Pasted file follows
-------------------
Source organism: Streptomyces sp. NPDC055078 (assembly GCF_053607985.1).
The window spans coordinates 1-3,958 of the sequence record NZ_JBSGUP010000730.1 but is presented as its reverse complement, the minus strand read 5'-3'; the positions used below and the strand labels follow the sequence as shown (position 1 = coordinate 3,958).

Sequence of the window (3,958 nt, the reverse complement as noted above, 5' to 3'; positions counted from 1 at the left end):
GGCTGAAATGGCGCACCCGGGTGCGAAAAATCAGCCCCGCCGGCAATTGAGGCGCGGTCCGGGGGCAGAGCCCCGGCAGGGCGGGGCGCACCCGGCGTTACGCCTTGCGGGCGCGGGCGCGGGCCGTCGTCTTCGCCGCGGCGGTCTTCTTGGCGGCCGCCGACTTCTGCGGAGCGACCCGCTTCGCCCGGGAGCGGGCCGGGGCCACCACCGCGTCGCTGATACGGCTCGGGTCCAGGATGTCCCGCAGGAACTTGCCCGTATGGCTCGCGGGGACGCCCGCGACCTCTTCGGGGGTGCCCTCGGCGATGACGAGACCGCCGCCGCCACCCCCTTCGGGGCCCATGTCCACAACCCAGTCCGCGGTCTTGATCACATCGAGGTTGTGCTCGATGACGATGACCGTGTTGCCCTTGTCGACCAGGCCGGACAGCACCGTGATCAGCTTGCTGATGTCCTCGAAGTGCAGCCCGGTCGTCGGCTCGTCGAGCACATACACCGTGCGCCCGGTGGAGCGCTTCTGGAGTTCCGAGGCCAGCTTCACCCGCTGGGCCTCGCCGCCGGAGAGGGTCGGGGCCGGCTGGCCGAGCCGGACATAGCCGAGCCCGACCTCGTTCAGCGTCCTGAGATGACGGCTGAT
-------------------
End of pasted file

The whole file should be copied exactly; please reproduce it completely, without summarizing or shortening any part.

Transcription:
Source organism: Streptomyces sp. NPDC055078 (assembly GCF_053607985.1).
The window spans coordinates 1-3,958 of the sequence record NZ_JBSGUP010000730.1 but is presented as its reverse complement, the minus strand read 5'-3'; the positions used below and the strand labels follow the sequence as shown (position 1 = coordinate 3,958).

Sequence of the window (3,958 nt, the reverse complement as noted above, 5' to 3'; positions counted from 1 at the left end):
GGCTGAAATGGCGCACCCGGGTGCGAAAAATCAGCCCCGCCGGCAATTGAGGCGCGGTCCGGGGGCAGAGCCCCGGCAGGGCGGGGCGCACCCGGCGTTACGCCTTGCGGGCGCGGGCGCGGGCCGTCGTCTTCGCCGCGGCGGTCTTCTTGGCGGCCGCCGACTTCTGCGGAGCGACCCGCTTCGCCCGGGAGCGGGCCGGGGCCACCACCGCGTCGCTGATACGGCTCGGGTCCAGGATGTCCCGCAGGAACTTGCCCGTATGGCTCGCGGGGACGCCCGCGACCTCTTCGGGGGTGCCCTCGGCGATGACGAGACCGCCGCCGCCACCCCCTTCGGGGCCCATGTCCACAACCCAGTCCGCGGTCTTGATCACATCGAGGTTGTGCTCGATGACGATGACCGTGTTGCCCTTGTCGACCAGGCCGGACAGCACCGTGATCAGCTTGCTGATGTCCTCGAAGTGCAGCCCGGTCGTCGGCTCGTCGAGCACATACACCGTGCGCCCGGTGGAGCGCTTCTGGAGTTCCGAGGCCAGCTTCACCCGCTGGGCCTCGCCGCCGGAGAGGGTCGGGGCCGGCTGGCCGAGCCGGACATAGCCGAGCCCGACCTCGTTCAGCGTCCTGAGATGACGGCTGAT